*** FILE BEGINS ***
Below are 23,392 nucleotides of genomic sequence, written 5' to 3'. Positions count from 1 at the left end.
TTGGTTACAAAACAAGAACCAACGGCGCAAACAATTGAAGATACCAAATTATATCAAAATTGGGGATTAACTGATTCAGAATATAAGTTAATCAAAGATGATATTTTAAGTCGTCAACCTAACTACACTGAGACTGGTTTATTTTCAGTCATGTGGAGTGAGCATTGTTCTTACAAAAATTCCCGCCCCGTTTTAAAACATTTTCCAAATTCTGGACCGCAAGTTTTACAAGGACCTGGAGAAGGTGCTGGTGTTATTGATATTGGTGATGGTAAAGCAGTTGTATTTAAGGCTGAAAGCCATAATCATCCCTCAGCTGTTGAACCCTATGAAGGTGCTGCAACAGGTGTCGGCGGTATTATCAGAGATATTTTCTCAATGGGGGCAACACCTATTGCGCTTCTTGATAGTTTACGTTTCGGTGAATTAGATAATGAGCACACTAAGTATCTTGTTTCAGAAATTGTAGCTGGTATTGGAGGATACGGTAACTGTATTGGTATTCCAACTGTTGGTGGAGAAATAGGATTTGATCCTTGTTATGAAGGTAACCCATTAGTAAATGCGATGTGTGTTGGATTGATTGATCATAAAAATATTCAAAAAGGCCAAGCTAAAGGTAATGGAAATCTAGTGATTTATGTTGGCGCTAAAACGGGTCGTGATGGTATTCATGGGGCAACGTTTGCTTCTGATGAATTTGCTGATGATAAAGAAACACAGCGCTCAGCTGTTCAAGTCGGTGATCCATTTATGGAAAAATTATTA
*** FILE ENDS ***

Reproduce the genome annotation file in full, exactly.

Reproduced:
Below are 23,392 nucleotides of genomic sequence, written 5' to 3'. Positions count from 1 at the left end.
TTGGTTACAAAACAAGAACCAACGGCGCAAACAATTGAAGATACCAAATTATATCAAAATTGGGGATTAACTGATTCAGAATATAAGTTAATCAAAGATGATATTTTAAGTCGTCAACCTAACTACACTGAGACTGGTTTATTTTCAGTCATGTGGAGTGAGCATTGTTCTTACAAAAATTCCCGCCCCGTTTTAAAACATTTTCCAAATTCTGGACCGCAAGTTTTACAAGGACCTGGAGAAGGTGCTGGTGTTATTGATATTGGTGATGGTAAAGCAGTTGTATTTAAGGCTGAAAGCCATAATCATCCCTCAGCTGTTGAACCCTATGAAGGTGCTGCAACAGGTGTCGGCGGTATTATCAGAGATATTTTCTCAATGGGGGCAACACCTATTGCGCTTCTTGATAGTTTACGTTTCGGTGAATTAGATAATGAGCACACTAAGTATCTTGTTTCAGAAATTGTAGCTGGTATTGGAGGATACGGTAACTGTATTGGTATTCCAACTGTTGGTGGAGAAATAGGATTTGATCCTTGTTATGAAGGTAACCCATTAGTAAATGCGATGTGTGTTGGATTGATTGATCATAAAAATATTCAAAAAGGCCAAGCTAAAGGTAATGGAAATCTAGTGATTTATGTTGGCGCTAAAACGGGTCGTGATGGTATTCATGGGGCAACGTTTGCTTCTGATGAATTTGCTGATGATAAAGAAACACAGCGCTCAGCTGTTCAAGTCGGTGATCCATTTATGGAAAAATTATTA